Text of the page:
“Love looks not with the eyes, but with the mind.” — William Shakespeare
“Love is all you need.” — The Beatles
“What is love? Baby don’t hurt me.” — Haddaway
Today we’re going to talk about love — the most splendid/confounding/infuriating of human emotions. Don’t worry; we’re not turning this blog into an advice column. We’re going to discuss a very special kind of love: the kind that exists between a brand and its consumers.
Can a person truly “love” a brand? Of course! Granted, no one is going to pick a trip to McDonalds over their child’s birthday party (at least we hope not), but certain brands can inspire feelings of loyalty, comfort, and even intimacy — emotions most would recognize as hallmarks of a loving relationship.
Think about the feelings some people have about brands like Apple, Sephora, Drybar, or SoulCycle. Each of these inspires its customers to be more than just consumers of products — they are part of a lifestyle. You could precede each brand name with the phrase “The cult of…” and you’d be accurately describing a real movement, in which members enjoy a shared sense of identity and passion for the brand. So all you need to do is to emulate one of those companies, and it’ll be love at first sight, right? If only it were that simple…
The Ritual of Brand Love
Much like building relationships in the real world, establishing brand love is a gradual process with its own rituals. Think of it like dating. First, you do some primping on your own so you can look and feel your best. This is your basic surface branding work — the look of your site, the voice of your editorial content, etc. When you catch the eye of a potential partner, their first instinct should be, “Oooh, this is a possibility.” But appearances aren’t everything. You’ve got to show them you’re more than just a pretty face.
This is where you must put your best mental and emotional foot forward. Through community-building interactions, you strike up conversations, being extra careful not to make it all about you. You find common ground. Your interactions become more flirtatious. Soon you’ve won them over. Lucky you! But remember, we’re talking about LOVE — not a one night stand. It’s not enough to get customers to pick you. They need to keep picking you (and only you) time and time again.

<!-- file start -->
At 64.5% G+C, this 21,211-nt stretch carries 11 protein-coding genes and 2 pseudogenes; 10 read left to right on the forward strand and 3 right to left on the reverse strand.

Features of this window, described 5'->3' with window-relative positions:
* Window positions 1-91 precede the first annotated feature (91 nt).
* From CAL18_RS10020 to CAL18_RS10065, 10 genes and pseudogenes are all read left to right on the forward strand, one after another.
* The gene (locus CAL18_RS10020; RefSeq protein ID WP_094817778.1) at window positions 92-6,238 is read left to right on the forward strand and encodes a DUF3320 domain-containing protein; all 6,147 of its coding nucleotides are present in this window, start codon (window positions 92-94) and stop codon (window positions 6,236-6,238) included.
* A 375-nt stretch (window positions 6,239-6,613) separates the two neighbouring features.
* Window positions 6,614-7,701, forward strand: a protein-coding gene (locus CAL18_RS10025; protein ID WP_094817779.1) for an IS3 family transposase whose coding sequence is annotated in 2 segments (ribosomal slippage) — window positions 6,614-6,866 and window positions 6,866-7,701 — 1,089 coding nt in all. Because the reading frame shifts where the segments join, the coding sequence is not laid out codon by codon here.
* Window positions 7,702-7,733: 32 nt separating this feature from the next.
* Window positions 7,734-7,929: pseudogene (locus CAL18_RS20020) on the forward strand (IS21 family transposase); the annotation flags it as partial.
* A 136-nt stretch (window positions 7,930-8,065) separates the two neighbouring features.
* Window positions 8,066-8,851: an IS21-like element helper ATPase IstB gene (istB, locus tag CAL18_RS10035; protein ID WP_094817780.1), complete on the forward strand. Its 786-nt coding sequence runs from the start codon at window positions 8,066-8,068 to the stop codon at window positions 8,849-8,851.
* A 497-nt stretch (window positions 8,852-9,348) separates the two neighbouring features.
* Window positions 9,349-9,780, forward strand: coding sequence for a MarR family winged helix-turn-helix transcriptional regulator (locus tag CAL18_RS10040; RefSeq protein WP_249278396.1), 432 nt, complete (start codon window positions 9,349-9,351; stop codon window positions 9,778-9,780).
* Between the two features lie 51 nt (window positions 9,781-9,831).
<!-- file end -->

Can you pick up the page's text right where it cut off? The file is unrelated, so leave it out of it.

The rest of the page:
The Recipe For Long-Term Love
The biggest brand love success stories have been forged over years and, in some cases, decades. To create the perfect recipe for turning casual customers into true brand champions, all the ingredients must come together. Sometimes, it begins with a need (“I need to get in shape”), progresses to a realization of value (“SoulCycle looks more fun than the gym”), is fueled by the discovery of a unique experience (“The energy here keeps me coming back!”), and culminates with a sense of belonging (“I love my SoulCycle family”).
Other times, the brand delights by over-delivering for its customers (“Wow, my Amazon delivery arrived in less than 24 hours!”). Occasionally, the brand itself drives demand (“I’m always the first person in line when new Apple products launch”). In other cases, more personal feelings may play a role.
Airbnb does a great job of this; by bringing together hosts and travelers from all over the world, they tap into very human touch points like culture, belonging, friendship, exploration, comfort, and personal space. These feelings are built into every positive Airbnb exchange in some form, so an emotional experience (and an accompanying warm-and-fuzzy feeling for the brand) is almost guaranteed. They differentiate themselves from their competitors by providing a unique experience that builds authenticity and consistency — two more crucial factors in the courting of potential brand lovers.
But just as love can lift us up where we belong, it can also become a wicked game. When ClassPass recently hiked up their rates, their otherwise adoring community was outraged. “Who needs a heart when a heart can be broken!?” they seemed to say. Whether or not ClassPass recovers from this perceived betrayal all depends on how carefully they handle the backlash, and how thoroughly they make make amends to their community. After all, brand love means always having to say you’re sorry.
Just like in the real world, every single relationship is different. But there must actually be a relationship. Making deep connections earns brands the advocacy, trust, and loyalty they need to keep customers for life.
Does all this talk of emotions and connections leave you feeling a little lovesick? Fear not — in our next installment of this series, we’ll discuss the first practical step towards brand love. We won’t give the clichéd advice that every awkward teen gets: “Just be yourself!” Instead we’ll say, “Just love yourself!” — because, as you’ll soon learn, brand love begins from within.